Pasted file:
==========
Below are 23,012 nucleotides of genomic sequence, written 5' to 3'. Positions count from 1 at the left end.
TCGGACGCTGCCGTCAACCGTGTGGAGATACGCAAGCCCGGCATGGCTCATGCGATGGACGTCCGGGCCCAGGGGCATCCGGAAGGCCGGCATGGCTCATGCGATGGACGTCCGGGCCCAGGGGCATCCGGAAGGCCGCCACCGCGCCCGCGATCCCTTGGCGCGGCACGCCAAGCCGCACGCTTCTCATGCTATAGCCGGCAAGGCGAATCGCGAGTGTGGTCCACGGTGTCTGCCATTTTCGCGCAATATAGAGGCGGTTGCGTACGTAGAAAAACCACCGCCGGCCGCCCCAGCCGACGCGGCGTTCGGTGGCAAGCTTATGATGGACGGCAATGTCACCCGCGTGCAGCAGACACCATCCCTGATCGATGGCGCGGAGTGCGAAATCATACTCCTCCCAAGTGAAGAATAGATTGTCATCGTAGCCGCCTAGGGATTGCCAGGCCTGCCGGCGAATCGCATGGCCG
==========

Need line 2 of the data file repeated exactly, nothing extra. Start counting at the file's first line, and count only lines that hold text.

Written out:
TCGGACGCTGCCGTCAACCGTGTGGAGATACGCAAGCCCGGCATGGCTCATGCGATGGACGTCCGGGCCCAGGGGCATCCGGAAGGCCGGCATGGCTCATGCGATGGACGTCCGGGCCCAGGGGCATCCGGAAGGCCGCCACCGCGCCCGCGATCCCTTGGCGCGGCACGCCAAGCCGCACGCTTCTCATGCTATAGCCGGCAAGGCGAATCGCGAGTGTGGTCCACGGTGTCTGCCATTTTCGCGCAATATAGAGGCGGTTGCGTACGTAGAAAAACCACCGCCGGCCGCCCCAGCCGACGCGGCGTTCGGTGGCAAGCTTATGATGGACGGCAATGTCACCCGCGTGCAGCAGACACCATCCCTGATCGATGGCGCGGAGTGCGAAATCATACTCCTCCCAAGTGAAGAATAGATTGTCATCGTAGCCGCCTAGGGATTGCCAGGCCTGCCGGCGAATCGCATGGCCG